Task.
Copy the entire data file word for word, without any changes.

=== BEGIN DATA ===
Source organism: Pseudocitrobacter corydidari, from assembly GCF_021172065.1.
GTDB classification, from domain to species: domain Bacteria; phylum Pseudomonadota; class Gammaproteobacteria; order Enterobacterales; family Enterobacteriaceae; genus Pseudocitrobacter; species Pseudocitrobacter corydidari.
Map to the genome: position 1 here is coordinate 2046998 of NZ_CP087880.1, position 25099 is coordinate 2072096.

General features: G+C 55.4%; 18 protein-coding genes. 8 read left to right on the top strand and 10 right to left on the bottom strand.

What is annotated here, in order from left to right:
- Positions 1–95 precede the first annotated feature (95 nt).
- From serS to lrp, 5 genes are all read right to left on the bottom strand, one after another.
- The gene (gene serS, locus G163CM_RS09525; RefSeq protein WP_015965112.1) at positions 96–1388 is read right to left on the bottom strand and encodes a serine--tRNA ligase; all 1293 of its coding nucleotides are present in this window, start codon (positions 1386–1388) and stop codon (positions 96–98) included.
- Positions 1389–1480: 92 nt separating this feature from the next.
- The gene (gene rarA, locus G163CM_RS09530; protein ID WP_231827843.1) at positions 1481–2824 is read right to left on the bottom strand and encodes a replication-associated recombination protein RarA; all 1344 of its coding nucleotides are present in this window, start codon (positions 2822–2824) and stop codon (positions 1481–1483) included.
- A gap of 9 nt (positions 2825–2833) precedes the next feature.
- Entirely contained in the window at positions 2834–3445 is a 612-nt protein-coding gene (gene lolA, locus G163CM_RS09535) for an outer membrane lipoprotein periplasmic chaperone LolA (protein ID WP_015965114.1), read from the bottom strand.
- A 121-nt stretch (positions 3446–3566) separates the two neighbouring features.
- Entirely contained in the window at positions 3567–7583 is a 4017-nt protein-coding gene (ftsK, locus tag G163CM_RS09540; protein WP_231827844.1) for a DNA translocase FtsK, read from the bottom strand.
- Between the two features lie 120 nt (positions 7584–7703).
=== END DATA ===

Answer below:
Source organism: Pseudocitrobacter corydidari, from assembly GCF_021172065.1.
GTDB classification, from domain to species: domain Bacteria; phylum Pseudomonadota; class Gammaproteobacteria; order Enterobacterales; family Enterobacteriaceae; genus Pseudocitrobacter; species Pseudocitrobacter corydidari.
Map to the genome: position 1 here is coordinate 2046998 of NZ_CP087880.1, position 25099 is coordinate 2072096.

General features: G+C 55.4%; 18 protein-coding genes. 8 read left to right on the top strand and 10 right to left on the bottom strand.

What is annotated here, in order from left to right:
- Positions 1–95 precede the first annotated feature (95 nt).
- From serS to lrp, 5 genes are all read right to left on the bottom strand, one after another.
- The gene (gene serS, locus G163CM_RS09525; RefSeq protein WP_015965112.1) at positions 96–1388 is read right to left on the bottom strand and encodes a serine--tRNA ligase; all 1293 of its coding nucleotides are present in this window, start codon (positions 1386–1388) and stop codon (positions 96–98) included.
- Positions 1389–1480: 92 nt separating this feature from the next.
- The gene (gene rarA, locus G163CM_RS09530; protein ID WP_231827843.1) at positions 1481–2824 is read right to left on the bottom strand and encodes a replication-associated recombination protein RarA; all 1344 of its coding nucleotides are present in this window, start codon (positions 2822–2824) and stop codon (positions 1481–1483) included.
- A gap of 9 nt (positions 2825–2833) precedes the next feature.
- Entirely contained in the window at positions 2834–3445 is a 612-nt protein-coding gene (gene lolA, locus G163CM_RS09535) for an outer membrane lipoprotein periplasmic chaperone LolA (protein ID WP_015965114.1), read from the bottom strand.
- A 121-nt stretch (positions 3446–3566) separates the two neighbouring features.
- Entirely contained in the window at positions 3567–7583 is a 4017-nt protein-coding gene (ftsK, locus tag G163CM_RS09540; protein WP_231827844.1) for a DNA translocase FtsK, read from the bottom strand.
- Between the two features lie 120 nt (positions 7584–7703).